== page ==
Ross Sinclair

6 November 1997 - 20 December 1997
Opening Reception 6 November 1997 8pm

Main Gallery and Windows:

The Invisible Insurrection of a Million Minds

Musings on Real Life and Ross Sinclair

Artist Ross Sinclair wrote an engaging essay entitled, Scotland – A Brief and Fractured Introduction to the History of the Period 1983-2083,. In this text, Glasgow-born Sinclair weaves a tale of a semi-fictitious Scotland of the future in which the people have voted for independent them park status. The history of the theme park development is outlined in the paper, which cites events such as the Stirling Bridge Referendum of 2061, when Scotland seceded from the United Kingdom of Great Britain, followed in 2062 with the opening of “Scotia – The Living History of a Small Nation.”In Scotia, each area of the country would adopt and enact the look and lifestyle of a certain epoch in Scottish history.

Sinclair writes that “the Scottish people appeared to be quite happy in their new occupation as Real Life extras in this simulated version of history. Scotland became very successful and prosperous and everyone agreed that re-inventing itself as a theme park had been a really great idea. Everything was free for the Scottish people, although tourists paid frankly outrageous prices just to breathe the same air as the Scots. From the outside it might have seemed like a bit of an odd situation: the Scottish people were basically providing a service for these tourists while achieving just about the same standard of living as them. But the Scots were tied to this way of life in the theme park. They could never go home to somewhere real or do a normal job-it was twenty-four hours a day, seven days a week.”

His essay continues to describe in some detail the intricacies, both cultural and political, of the new nation prompting readers to ponder their position in such an outrageous construct. he concludes that “…the future always seems too fantastic to believe before it actually happens. I mean, who could have believed the incredible history of the twentieth Century if you’d foretold it in 1899?

With these thoughts in mind, I considered a comparable scenario for a Canadiana theme park. Certainly the lack of Canadian history would limit the element of re-enacting numerous historical epochs, making the structure of such a park comparatively simple. Unlike the Scots and ex-patriots that have settled all around the world and think of themselves as Scots, Canadians (who are we anyway?) do not retain a strong sense of their own history. I would have to give more thought to the question of who, in terms of nationality, would be represented in the Canadiana theme park. I, for example, am described as and considered to be of Scottish descent, although both of my grandparents were born in Canada. Canada is surely a nation of people from elsewhere.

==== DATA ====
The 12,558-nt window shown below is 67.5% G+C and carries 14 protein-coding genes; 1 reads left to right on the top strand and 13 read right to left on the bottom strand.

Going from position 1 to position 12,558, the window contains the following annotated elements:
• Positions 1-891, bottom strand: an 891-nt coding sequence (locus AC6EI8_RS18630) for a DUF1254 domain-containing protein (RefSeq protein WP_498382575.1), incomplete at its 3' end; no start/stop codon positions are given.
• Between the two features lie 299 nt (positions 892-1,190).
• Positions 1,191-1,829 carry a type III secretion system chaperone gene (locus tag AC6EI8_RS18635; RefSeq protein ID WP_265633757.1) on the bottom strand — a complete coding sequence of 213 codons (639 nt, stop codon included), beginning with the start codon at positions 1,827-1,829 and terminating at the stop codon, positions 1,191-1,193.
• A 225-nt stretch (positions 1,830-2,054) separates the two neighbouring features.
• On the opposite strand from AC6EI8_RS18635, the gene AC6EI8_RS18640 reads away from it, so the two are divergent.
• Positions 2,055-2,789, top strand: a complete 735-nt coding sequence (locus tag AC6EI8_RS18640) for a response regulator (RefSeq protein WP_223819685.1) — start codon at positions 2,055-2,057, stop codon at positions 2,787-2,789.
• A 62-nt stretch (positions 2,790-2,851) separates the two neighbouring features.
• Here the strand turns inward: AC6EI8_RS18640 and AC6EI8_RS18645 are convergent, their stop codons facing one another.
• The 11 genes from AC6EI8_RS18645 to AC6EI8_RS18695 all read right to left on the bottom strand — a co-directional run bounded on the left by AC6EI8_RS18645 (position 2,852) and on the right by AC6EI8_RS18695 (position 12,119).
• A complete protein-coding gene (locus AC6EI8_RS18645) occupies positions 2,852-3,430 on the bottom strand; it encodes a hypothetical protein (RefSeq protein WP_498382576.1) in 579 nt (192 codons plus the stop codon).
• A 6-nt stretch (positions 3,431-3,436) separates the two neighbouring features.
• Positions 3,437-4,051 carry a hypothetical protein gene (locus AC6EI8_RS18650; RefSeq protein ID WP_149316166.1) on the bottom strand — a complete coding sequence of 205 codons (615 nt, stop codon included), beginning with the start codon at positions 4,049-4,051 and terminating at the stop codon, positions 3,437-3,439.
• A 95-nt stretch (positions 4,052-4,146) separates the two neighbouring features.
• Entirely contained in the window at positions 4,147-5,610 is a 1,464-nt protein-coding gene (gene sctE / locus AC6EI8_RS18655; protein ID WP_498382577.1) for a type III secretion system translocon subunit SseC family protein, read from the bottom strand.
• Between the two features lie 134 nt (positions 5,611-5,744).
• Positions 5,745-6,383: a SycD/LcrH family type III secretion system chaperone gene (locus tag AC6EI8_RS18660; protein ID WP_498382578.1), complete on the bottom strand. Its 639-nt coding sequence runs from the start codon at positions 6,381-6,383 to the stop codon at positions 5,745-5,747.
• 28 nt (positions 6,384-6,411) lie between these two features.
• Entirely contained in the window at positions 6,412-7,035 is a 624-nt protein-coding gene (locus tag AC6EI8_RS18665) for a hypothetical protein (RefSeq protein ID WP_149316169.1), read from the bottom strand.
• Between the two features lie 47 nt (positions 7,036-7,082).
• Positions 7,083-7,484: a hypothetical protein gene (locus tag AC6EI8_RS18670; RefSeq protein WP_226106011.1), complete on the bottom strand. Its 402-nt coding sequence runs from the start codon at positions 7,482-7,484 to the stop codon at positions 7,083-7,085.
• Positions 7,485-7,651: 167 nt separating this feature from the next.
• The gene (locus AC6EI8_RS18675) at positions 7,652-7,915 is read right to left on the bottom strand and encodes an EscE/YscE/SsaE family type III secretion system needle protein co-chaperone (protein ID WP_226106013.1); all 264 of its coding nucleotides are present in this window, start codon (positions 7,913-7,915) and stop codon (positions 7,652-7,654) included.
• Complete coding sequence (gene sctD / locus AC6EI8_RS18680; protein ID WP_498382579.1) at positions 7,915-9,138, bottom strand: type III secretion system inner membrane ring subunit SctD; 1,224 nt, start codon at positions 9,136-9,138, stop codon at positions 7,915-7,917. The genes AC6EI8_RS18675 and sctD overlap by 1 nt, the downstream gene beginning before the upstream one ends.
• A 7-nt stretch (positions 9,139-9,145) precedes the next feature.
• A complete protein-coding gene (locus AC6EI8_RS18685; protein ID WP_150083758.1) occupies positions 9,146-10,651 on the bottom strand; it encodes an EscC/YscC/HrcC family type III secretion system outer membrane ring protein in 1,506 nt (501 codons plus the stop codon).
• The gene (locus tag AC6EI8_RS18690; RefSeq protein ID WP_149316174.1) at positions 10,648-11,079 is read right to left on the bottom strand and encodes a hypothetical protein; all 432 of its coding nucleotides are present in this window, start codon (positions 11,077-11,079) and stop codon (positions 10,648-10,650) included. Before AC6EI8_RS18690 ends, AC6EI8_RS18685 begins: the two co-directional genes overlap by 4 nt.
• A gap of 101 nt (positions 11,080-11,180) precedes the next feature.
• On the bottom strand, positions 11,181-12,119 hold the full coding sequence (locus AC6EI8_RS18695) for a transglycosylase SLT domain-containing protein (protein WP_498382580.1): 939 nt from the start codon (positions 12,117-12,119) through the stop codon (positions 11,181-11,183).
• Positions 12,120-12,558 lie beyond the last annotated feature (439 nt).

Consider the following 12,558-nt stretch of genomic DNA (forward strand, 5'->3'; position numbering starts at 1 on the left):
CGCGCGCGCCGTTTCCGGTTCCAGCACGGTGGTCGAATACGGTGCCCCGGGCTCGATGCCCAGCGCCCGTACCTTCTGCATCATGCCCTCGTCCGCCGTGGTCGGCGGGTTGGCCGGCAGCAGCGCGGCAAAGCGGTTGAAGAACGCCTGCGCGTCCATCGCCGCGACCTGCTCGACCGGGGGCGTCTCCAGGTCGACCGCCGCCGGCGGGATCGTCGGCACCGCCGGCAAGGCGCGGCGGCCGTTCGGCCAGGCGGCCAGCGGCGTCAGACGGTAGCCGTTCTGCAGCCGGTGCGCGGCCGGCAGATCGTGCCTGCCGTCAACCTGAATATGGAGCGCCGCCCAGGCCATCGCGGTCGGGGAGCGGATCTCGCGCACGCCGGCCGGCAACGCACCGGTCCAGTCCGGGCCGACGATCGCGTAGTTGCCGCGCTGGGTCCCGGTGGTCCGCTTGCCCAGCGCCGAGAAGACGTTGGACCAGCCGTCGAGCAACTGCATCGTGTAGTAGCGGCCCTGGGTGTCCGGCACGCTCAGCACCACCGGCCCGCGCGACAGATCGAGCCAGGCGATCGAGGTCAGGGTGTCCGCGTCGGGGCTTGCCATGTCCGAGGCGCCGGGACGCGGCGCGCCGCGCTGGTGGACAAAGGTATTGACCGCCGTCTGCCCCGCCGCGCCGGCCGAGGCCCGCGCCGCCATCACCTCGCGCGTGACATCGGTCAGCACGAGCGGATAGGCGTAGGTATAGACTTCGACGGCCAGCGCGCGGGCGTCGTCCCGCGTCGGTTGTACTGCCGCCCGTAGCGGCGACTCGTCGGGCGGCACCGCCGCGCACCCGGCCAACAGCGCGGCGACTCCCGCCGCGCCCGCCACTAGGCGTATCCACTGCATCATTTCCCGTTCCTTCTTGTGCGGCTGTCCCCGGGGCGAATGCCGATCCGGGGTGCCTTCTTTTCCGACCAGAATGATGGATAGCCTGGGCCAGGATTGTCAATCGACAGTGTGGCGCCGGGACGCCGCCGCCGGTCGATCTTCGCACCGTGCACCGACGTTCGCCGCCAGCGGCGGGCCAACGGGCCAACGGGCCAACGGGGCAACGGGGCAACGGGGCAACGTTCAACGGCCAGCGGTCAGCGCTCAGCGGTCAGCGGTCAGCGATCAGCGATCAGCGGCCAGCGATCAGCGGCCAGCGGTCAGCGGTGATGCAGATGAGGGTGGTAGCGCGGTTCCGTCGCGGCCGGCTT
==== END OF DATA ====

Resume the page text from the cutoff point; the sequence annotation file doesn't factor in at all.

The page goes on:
Imagine. A simple yet pointed diorama comes to mind…including a stereotypical cowboy and Indian conflict, a lone Inuit living in a styrofoam igloo, a group of settlers living in a quaint log cabin with Group of Seven landscapes as backdrop and “Snowbird” by Anne Murray playing softly in the background. Such are the perceptions and the thought processes that play into the work of Ross Sinclair. he embraces Hollywood movies, music, and popular culture as sources for interpreting our cultural identity. For example, in his pivotal piece entitled Real Life Rocky Mountain(1996), Sinclair constructed a platform of rolling AstroTurf, fiberglass rocks and a dwelling house as well as indigenous flora and fauna of Scotland (synthetic and stuffed).

On this stage, Sinclair performed at regular intervals songs intended to reflect the Scots’ wealth of musical tradition, ranging from Edwyn Collins to Teenage Fanclub. He did, however, include some American tunes in the mix. Sinclair states, “I feel a distant sense of pride, history and passion when I hear the ‘skirl o’ the bagpipes’. But why do I get the exact same feeling of empathy and belonging when I hear song by Pavement or Nirvana or indeed Jimi Hendrix playing the “Star Spangled Banner?”

His work is emphatically about Scotland, but at the same time about anywhere elsewhere. It is the internationalism of Ross Sinclair’s work that strikes a chord with the viewer who is called to place himself or herself in the diorama. He produces a cultural prototype in which viewers, regardless of nationality, can get a glimpse of the future while reflecting on their role in the present.

In the essay’s ‘Epilogue’ Sinclair writes, “thus, as is was in Real Life, it is in the theme park… People gather illegally on their days off from working in the theme park, …desperate to see something new a real and engaging. For although the park is fascinating to the tourists, it is, of course, very boring for those who live and work there.”

If the project is “Real Life and how to live it,” Ross Sinclair takes it further than most by permanently tattooing the slogan on his back: Real Life. Thus he inscribes his commitment to participate and his call to us to engage.

Nancy Campbell